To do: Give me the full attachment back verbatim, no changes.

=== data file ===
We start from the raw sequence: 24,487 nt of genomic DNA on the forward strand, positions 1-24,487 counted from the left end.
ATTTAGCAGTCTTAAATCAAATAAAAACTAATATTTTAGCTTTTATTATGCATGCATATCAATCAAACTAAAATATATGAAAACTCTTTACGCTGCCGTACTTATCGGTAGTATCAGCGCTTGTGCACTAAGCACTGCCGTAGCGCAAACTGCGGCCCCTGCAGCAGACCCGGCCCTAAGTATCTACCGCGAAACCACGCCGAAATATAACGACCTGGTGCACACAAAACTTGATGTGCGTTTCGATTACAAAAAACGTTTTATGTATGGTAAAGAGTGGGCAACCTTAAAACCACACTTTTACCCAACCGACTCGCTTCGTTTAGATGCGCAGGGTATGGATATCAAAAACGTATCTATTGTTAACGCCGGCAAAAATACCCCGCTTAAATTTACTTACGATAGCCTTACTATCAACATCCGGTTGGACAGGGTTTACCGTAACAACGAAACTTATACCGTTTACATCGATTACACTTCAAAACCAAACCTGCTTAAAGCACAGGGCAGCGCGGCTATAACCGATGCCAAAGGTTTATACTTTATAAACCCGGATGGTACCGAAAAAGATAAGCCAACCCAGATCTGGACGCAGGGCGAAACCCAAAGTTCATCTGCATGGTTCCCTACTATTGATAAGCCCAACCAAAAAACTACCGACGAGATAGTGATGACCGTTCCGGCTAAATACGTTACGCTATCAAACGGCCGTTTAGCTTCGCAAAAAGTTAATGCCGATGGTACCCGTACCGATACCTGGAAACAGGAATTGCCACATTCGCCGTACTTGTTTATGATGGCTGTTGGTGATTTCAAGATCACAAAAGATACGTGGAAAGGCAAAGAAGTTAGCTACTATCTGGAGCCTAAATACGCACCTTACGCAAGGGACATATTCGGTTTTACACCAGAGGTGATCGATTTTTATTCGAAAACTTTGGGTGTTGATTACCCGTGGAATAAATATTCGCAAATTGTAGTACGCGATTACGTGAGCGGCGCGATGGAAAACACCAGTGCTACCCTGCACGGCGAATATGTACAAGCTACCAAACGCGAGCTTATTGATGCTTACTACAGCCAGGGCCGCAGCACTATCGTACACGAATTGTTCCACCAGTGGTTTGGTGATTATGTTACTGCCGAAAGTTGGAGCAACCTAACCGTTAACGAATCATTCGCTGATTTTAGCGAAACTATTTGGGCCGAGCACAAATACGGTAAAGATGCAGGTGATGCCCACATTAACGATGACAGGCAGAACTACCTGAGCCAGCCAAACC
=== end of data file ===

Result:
We start from the raw sequence: 24,487 nt of genomic DNA on the forward strand, positions 1-24,487 counted from the left end.
ATTTAGCAGTCTTAAATCAAATAAAAACTAATATTTTAGCTTTTATTATGCATGCATATCAATCAAACTAAAATATATGAAAACTCTTTACGCTGCCGTACTTATCGGTAGTATCAGCGCTTGTGCACTAAGCACTGCCGTAGCGCAAACTGCGGCCCCTGCAGCAGACCCGGCCCTAAGTATCTACCGCGAAACCACGCCGAAATATAACGACCTGGTGCACACAAAACTTGATGTGCGTTTCGATTACAAAAAACGTTTTATGTATGGTAAAGAGTGGGCAACCTTAAAACCACACTTTTACCCAACCGACTCGCTTCGTTTAGATGCGCAGGGTATGGATATCAAAAACGTATCTATTGTTAACGCCGGCAAAAATACCCCGCTTAAATTTACTTACGATAGCCTTACTATCAACATCCGGTTGGACAGGGTTTACCGTAACAACGAAACTTATACCGTTTACATCGATTACACTTCAAAACCAAACCTGCTTAAAGCACAGGGCAGCGCGGCTATAACCGATGCCAAAGGTTTATACTTTATAAACCCGGATGGTACCGAAAAAGATAAGCCAACCCAGATCTGGACGCAGGGCGAAACCCAAAGTTCATCTGCATGGTTCCCTACTATTGATAAGCCCAACCAAAAAACTACCGACGAGATAGTGATGACCGTTCCGGCTAAATACGTTACGCTATCAAACGGCCGTTTAGCTTCGCAAAAAGTTAATGCCGATGGTACCCGTACCGATACCTGGAAACAGGAATTGCCACATTCGCCGTACTTGTTTATGATGGCTGTTGGTGATTTCAAGATCACAAAAGATACGTGGAAAGGCAAAGAAGTTAGCTACTATCTGGAGCCTAAATACGCACCTTACGCAAGGGACATATTCGGTTTTACACCAGAGGTGATCGATTTTTATTCGAAAACTTTGGGTGTTGATTACCCGTGGAATAAATATTCGCAAATTGTAGTACGCGATTACGTGAGCGGCGCGATGGAAAACACCAGTGCTACCCTGCACGGCGAATATGTACAAGCTACCAAACGCGAGCTTATTGATGCTTACTACAGCCAGGGCCGCAGCACTATCGTACACGAATTGTTCCACCAGTGGTTTGGTGATTATGTTACTGCCGAAAGTTGGAGCAACCTAACCGTTAACGAATCATTCGCTGATTTTAGCGAAACTATTTGGGCCGAGCACAAATACGGTAAAGATGCAGGTGATGCCCACATTAACGATGACAGGCAGAACTACCTGAGCCAGCCAAACC